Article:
The course learning objectives for Veterinary Respiratory Pathophysiology are: To review the basics of respiratory physiology and structure as a background for understanding abnormal lung function during pathological states. To develop an organized approach for evaluation of the veterinary patient with respiratory disease, including understanding the range of diagnostic methods available (from least-most invasive), learning to interpret results and understand possible complications. To present in detail the various agents of respiratory system disease, including infectious agents, immune and inflammatory mechanisms, and neoplastic transformation. To consider in detail the interaction of these disease-causing agents with major regions of the respiratory system: the upper respiratory tract, the airways, the vasculature, the parenchyma, and the pleura and mediastinum. To describe the state-of-the-art in pulmonary function testing in veterinary patients, including contemporary methods and interpretation. To consider in detail the range of respiratory disease and pathophysiology in major species groups of veterinary patients, including small animals, horses, cattle, swine and small ruminants, and laboratory animals. To integrate through case discussions in the clinical-pathologic conference (CPC) the pathophysiologic principles and case management. This will include group discussion of diagnostic methods, patient assessment, and pathophysiology. Please note that the course as presented here does not contain the full content of the course as taught at Tufts. The included content is based on material the Tufts faculty and instructors choose to include, as well as factors such as content preparation, software compatibility, and intellectual property and copyright restrictions.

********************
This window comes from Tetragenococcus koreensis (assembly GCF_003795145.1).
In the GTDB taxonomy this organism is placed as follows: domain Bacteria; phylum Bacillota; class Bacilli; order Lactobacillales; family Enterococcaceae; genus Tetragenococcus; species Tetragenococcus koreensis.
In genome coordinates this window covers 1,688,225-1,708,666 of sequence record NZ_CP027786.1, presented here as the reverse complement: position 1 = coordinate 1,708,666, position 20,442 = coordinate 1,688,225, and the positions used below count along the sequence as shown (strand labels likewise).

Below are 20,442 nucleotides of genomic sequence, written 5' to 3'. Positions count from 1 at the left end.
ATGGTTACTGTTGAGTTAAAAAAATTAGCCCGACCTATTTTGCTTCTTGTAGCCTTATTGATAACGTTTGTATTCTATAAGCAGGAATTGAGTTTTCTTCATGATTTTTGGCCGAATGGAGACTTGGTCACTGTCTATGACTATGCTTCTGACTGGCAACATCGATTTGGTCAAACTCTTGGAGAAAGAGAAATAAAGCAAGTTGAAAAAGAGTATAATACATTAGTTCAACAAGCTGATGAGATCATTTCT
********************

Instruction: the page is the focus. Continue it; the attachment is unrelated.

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Tufts OpenCourseWare  ●  Online